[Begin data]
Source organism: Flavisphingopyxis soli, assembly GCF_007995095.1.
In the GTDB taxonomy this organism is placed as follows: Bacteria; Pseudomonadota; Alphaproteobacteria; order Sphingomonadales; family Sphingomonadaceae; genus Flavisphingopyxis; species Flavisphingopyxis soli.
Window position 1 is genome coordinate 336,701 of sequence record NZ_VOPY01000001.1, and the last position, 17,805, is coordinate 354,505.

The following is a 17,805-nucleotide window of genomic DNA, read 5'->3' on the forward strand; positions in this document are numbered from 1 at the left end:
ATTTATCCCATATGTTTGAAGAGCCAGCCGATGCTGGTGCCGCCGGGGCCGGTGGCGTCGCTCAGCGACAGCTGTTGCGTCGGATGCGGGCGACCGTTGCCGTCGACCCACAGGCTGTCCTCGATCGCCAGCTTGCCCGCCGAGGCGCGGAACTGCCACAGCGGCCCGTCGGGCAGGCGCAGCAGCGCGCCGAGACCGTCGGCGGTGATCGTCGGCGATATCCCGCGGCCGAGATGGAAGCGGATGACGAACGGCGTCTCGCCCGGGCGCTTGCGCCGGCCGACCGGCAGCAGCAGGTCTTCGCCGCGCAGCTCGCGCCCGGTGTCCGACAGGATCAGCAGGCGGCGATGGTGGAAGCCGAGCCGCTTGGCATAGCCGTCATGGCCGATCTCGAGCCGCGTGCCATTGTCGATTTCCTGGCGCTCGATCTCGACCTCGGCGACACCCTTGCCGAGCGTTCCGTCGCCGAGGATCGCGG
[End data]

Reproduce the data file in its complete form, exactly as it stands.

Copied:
Source organism: Flavisphingopyxis soli, assembly GCF_007995095.1.
In the GTDB taxonomy this organism is placed as follows: Bacteria; Pseudomonadota; Alphaproteobacteria; order Sphingomonadales; family Sphingomonadaceae; genus Flavisphingopyxis; species Flavisphingopyxis soli.
Window position 1 is genome coordinate 336,701 of sequence record NZ_VOPY01000001.1, and the last position, 17,805, is coordinate 354,505.

The following is a 17,805-nucleotide window of genomic DNA, read 5'->3' on the forward strand; positions in this document are numbered from 1 at the left end:
ATTTATCCCATATGTTTGAAGAGCCAGCCGATGCTGGTGCCGCCGGGGCCGGTGGCGTCGCTCAGCGACAGCTGTTGCGTCGGATGCGGGCGACCGTTGCCGTCGACCCACAGGCTGTCCTCGATCGCCAGCTTGCCCGCCGAGGCGCGGAACTGCCACAGCGGCCCGTCGGGCAGGCGCAGCAGCGCGCCGAGACCGTCGGCGGTGATCGTCGGCGATATCCCGCGGCCGAGATGGAAGCGGATGACGAACGGCGTCTCGCCCGGGCGCTTGCGCCGGCCGACCGGCAGCAGCAGGTCTTCGCCGCGCAGCTCGCGCCCGGTGTCCGACAGGATCAGCAGGCGGCGATGGTGGAAGCCGAGCCGCTTGGCATAGCCGTCATGGCCGATCTCGAGCCGCGTGCCATTGTCGATTTCCTGGCGCTCGATCTCGACCTCGGCGACACCCTTGCCGAGCGTTCCGTCGCCGAGGATCGCGG